Paparazzi Diary: Behind the Brangelina Front Lines

5/24/2006 5:09 PM PDT

Paparazzi Diary: Behind the Brangelina Front Lines

Nearly two months after Angelina Jolie and Brad Pitt arrived at Langstrand on the West Coast of Namibia, the mood has changed from welcoming excitement to tense anticipation, writes a paparazzi in Namibia in an exclusive diary written for TMZ.

The diary follows in her own words:

Heavy-handed security men equipped with binoculars and walkie talkies threaten, chase and intimidate anyone who come within sight of the couple's Namibian coastal hideout.

The thugs have been backed up by the Namibian police, who have created their own special task force to patrol the Lang Stand beach. Unwelcome foreign journalists have been flushed out of their homes or hotels and sent packing under immigration orders. This weekend, one veteran photog was thrown into jail while pursuing a shot, and three French photographers have been ordered to leave Namibia or face arrest. The government has even taken the extreme step of decreeing that foreign journalists who want to cover the story must have approval from Brangelina before they can enter the country.

Angelina and Brad have tried to counter the thug publicity by releasing some of their own posed photos to the world, showing everyone what a lovely family vacation they were having in the desert. Angelina also conducted a walkabout in a small squatter township on the outskirts of Swakopmund, where she surrounded herself with dozens of underprivileged children while being interviewed by her own TV crew, on her own terms.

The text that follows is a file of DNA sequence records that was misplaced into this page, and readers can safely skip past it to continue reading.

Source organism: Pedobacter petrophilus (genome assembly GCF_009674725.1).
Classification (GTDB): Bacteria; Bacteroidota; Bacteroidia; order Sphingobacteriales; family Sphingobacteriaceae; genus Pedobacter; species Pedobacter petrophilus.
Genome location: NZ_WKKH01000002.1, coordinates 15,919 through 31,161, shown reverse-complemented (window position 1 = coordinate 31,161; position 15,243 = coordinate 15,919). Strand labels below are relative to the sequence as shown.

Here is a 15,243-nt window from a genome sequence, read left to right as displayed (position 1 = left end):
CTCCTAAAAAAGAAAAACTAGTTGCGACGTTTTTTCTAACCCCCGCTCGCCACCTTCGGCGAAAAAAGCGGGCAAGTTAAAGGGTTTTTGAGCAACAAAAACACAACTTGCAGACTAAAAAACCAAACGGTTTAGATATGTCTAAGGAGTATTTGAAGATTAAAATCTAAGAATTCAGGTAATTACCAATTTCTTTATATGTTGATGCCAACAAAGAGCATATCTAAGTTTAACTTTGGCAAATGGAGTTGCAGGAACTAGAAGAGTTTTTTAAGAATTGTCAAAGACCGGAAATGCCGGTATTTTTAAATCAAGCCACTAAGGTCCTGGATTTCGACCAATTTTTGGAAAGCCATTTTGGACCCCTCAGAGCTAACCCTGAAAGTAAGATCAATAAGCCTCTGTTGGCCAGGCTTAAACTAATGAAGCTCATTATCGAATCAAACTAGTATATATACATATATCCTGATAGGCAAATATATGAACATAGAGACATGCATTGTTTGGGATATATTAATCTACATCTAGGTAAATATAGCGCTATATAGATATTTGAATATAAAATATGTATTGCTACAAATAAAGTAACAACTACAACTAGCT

But that pretty picture was countered by the Human Rights Organisation of Namibia, which slammed the aggressive manner security crews were using to protect their celebrity status.

From day one, local security squads have fiercely protected the actress and Brad with ferocity. The Burning Shore resort has become a forbidden fortress surrounded by green shade netting.

The perception in the world is that the couple are being swarmed by photographers. The reality is different. Much of the press is too scared to stick around.